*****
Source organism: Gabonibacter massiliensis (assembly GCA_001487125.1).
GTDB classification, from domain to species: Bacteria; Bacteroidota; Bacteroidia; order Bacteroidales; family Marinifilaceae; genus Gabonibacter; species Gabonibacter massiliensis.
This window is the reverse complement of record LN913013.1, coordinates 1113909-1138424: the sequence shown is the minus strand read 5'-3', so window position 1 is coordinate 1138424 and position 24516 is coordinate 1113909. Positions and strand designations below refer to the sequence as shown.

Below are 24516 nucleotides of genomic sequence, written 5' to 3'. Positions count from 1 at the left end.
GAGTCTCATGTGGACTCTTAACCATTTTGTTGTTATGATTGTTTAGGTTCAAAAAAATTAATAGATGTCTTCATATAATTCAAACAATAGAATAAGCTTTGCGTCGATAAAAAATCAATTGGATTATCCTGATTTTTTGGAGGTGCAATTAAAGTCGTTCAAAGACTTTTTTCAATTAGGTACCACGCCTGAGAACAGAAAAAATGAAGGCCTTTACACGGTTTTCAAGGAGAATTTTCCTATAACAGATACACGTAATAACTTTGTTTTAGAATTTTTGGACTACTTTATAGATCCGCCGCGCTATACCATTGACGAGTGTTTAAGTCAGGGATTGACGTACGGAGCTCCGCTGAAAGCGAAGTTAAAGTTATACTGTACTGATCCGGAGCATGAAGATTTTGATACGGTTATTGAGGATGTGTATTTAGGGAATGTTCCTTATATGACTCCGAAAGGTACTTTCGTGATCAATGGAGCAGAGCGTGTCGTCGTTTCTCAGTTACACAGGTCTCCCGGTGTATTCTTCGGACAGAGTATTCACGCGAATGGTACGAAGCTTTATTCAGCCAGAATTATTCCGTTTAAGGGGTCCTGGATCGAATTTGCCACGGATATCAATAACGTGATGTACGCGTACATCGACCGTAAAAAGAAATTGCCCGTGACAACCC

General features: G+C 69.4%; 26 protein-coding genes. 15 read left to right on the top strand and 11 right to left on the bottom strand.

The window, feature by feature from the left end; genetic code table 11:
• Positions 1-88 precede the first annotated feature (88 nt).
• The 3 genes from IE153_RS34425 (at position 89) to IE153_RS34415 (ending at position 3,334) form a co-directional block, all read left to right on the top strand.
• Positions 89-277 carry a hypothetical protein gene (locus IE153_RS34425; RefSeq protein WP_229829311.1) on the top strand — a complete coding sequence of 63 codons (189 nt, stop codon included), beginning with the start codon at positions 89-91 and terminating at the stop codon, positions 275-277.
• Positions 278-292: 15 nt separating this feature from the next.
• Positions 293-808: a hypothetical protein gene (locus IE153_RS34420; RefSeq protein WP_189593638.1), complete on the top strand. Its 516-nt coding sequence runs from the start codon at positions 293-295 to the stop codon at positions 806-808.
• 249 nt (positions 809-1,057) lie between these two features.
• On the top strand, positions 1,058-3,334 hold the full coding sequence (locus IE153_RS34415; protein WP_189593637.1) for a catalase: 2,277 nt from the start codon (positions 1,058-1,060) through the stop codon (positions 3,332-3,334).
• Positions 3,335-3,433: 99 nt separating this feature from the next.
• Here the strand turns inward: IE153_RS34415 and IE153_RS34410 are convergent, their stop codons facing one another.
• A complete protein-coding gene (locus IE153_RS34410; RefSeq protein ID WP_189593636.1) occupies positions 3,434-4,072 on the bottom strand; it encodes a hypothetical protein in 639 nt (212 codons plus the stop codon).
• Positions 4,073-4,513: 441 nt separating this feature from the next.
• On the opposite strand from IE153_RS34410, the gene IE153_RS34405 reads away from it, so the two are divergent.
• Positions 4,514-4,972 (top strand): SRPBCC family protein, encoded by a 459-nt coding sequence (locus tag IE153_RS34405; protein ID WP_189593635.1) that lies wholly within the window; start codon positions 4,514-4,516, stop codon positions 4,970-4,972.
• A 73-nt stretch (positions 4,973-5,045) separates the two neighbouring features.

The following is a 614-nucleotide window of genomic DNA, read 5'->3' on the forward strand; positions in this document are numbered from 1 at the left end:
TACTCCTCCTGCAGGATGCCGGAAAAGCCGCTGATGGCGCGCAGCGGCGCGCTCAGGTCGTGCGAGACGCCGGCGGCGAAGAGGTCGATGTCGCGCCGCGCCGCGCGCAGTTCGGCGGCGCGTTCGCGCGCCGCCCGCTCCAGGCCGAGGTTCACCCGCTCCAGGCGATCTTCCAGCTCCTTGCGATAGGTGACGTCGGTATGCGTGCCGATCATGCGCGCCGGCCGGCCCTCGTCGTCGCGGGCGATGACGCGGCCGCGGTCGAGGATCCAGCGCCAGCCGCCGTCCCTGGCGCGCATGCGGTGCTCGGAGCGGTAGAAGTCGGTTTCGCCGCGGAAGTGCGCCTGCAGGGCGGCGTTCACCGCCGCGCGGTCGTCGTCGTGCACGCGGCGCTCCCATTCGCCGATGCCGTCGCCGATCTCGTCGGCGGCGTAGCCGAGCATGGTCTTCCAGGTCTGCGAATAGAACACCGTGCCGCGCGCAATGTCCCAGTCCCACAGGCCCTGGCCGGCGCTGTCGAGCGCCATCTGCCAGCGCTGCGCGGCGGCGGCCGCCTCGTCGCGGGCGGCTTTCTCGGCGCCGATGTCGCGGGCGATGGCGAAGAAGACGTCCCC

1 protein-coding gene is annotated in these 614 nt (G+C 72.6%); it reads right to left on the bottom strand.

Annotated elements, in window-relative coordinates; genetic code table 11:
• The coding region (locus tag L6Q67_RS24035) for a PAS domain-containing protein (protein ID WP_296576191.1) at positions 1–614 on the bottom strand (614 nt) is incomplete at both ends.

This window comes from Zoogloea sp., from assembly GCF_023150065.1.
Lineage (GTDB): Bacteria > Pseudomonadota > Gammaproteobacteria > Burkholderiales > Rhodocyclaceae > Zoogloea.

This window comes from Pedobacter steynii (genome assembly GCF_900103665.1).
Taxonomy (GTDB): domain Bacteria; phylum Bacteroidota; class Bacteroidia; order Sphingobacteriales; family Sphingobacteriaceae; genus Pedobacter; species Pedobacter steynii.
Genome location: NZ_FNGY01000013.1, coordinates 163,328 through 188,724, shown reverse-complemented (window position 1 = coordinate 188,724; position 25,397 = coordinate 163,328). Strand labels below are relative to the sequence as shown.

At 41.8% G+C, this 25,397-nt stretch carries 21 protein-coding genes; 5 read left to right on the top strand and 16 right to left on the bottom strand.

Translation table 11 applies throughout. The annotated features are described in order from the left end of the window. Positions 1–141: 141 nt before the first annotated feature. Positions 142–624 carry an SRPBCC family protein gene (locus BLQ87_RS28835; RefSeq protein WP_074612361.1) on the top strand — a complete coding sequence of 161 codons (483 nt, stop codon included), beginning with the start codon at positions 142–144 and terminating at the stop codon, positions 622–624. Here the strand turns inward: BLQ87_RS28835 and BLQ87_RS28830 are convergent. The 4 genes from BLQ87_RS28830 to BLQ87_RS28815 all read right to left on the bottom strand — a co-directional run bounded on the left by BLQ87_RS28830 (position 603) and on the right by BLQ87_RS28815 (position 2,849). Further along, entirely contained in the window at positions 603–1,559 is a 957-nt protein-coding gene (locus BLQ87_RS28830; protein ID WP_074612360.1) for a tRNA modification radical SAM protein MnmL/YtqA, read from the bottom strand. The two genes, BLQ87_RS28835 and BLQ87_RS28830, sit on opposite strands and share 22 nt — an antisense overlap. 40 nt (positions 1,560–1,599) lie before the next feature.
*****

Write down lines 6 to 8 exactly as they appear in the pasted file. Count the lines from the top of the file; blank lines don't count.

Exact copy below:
General features: G+C 69.4%; 26 protein-coding genes. 15 read left to right on the top strand and 11 right to left on the bottom strand.

The window, feature by feature from the left end; genetic code table 11:
• Positions 1-88 precede the first annotated feature (88 nt).